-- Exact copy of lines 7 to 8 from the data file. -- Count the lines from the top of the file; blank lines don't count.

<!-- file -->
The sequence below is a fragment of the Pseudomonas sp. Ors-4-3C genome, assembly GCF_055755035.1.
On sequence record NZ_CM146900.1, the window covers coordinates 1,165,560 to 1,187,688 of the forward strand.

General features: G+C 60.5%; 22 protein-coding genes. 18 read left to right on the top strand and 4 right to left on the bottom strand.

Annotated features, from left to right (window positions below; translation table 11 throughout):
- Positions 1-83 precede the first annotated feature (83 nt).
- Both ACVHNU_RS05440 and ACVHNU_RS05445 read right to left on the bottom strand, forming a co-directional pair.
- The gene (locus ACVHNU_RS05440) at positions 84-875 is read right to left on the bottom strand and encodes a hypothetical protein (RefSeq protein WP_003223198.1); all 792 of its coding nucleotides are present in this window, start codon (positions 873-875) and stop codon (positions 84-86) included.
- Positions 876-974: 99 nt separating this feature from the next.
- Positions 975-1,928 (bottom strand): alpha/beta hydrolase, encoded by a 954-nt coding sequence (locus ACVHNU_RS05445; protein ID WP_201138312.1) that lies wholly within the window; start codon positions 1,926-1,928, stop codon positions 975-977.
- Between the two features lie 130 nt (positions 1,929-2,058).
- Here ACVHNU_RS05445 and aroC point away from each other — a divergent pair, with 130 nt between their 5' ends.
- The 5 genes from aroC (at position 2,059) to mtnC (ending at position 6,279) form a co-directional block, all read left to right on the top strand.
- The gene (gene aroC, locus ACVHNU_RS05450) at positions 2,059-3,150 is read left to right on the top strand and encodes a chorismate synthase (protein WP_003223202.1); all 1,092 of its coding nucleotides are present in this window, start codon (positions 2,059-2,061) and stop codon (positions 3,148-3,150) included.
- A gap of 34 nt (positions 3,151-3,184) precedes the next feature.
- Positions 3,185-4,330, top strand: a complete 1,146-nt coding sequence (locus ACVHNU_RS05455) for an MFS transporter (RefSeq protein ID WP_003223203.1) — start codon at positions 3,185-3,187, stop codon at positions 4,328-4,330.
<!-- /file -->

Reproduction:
- The gene (locus ACVHNU_RS05440) at positions 84-875 is read right to left on the bottom strand and encodes a hypothetical protein (RefSeq protein WP_003223198.1); all 792 of its coding nucleotides are present in this window, start codon (positions 873-875) and stop codon (positions 84-86) included.
- Positions 876-974: 99 nt separating this feature from the next.